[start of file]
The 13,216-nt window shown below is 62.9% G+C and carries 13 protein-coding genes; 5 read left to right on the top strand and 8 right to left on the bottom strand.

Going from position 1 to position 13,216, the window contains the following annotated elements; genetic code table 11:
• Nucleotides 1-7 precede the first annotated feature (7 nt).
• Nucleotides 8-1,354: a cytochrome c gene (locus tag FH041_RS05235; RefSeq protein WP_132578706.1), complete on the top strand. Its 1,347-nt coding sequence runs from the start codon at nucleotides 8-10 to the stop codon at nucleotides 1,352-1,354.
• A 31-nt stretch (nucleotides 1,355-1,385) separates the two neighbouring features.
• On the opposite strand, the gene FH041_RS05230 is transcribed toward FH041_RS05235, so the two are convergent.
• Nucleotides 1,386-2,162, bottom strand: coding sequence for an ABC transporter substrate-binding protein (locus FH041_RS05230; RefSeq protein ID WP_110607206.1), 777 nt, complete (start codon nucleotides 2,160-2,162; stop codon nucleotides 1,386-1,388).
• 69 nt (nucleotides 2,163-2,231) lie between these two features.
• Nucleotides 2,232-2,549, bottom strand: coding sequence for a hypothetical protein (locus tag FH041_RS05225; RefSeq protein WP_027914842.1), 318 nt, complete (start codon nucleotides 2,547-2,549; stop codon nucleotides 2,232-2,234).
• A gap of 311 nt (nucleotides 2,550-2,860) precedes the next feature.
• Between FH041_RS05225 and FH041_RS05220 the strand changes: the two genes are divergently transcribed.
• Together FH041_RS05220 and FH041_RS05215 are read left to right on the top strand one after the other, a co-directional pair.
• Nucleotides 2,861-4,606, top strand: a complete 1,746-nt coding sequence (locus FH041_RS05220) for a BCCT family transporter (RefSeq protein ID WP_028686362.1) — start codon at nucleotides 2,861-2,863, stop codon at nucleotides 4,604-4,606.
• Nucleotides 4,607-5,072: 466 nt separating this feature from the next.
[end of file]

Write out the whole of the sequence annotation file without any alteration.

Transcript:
The 13,216-nt window shown below is 62.9% G+C and carries 13 protein-coding genes; 5 read left to right on the top strand and 8 right to left on the bottom strand.

Going from position 1 to position 13,216, the window contains the following annotated elements; genetic code table 11:
• Nucleotides 1-7 precede the first annotated feature (7 nt).
• Nucleotides 8-1,354: a cytochrome c gene (locus tag FH041_RS05235; RefSeq protein WP_132578706.1), complete on the top strand. Its 1,347-nt coding sequence runs from the start codon at nucleotides 8-10 to the stop codon at nucleotides 1,352-1,354.
• A 31-nt stretch (nucleotides 1,355-1,385) separates the two neighbouring features.
• On the opposite strand, the gene FH041_RS05230 is transcribed toward FH041_RS05235, so the two are convergent.
• Nucleotides 1,386-2,162, bottom strand: coding sequence for an ABC transporter substrate-binding protein (locus FH041_RS05230; RefSeq protein ID WP_110607206.1), 777 nt, complete (start codon nucleotides 2,160-2,162; stop codon nucleotides 1,386-1,388).
• 69 nt (nucleotides 2,163-2,231) lie between these two features.
• Nucleotides 2,232-2,549, bottom strand: coding sequence for a hypothetical protein (locus tag FH041_RS05225; RefSeq protein WP_027914842.1), 318 nt, complete (start codon nucleotides 2,547-2,549; stop codon nucleotides 2,232-2,234).
• A gap of 311 nt (nucleotides 2,550-2,860) precedes the next feature.
• Between FH041_RS05225 and FH041_RS05220 the strand changes: the two genes are divergently transcribed.
• Together FH041_RS05220 and FH041_RS05215 are read left to right on the top strand one after the other, a co-directional pair.
• Nucleotides 2,861-4,606, top strand: a complete 1,746-nt coding sequence (locus FH041_RS05220) for a BCCT family transporter (RefSeq protein ID WP_028686362.1) — start codon at nucleotides 2,861-2,863, stop codon at nucleotides 4,604-4,606.
• Nucleotides 4,607-5,072: 466 nt separating this feature from the next.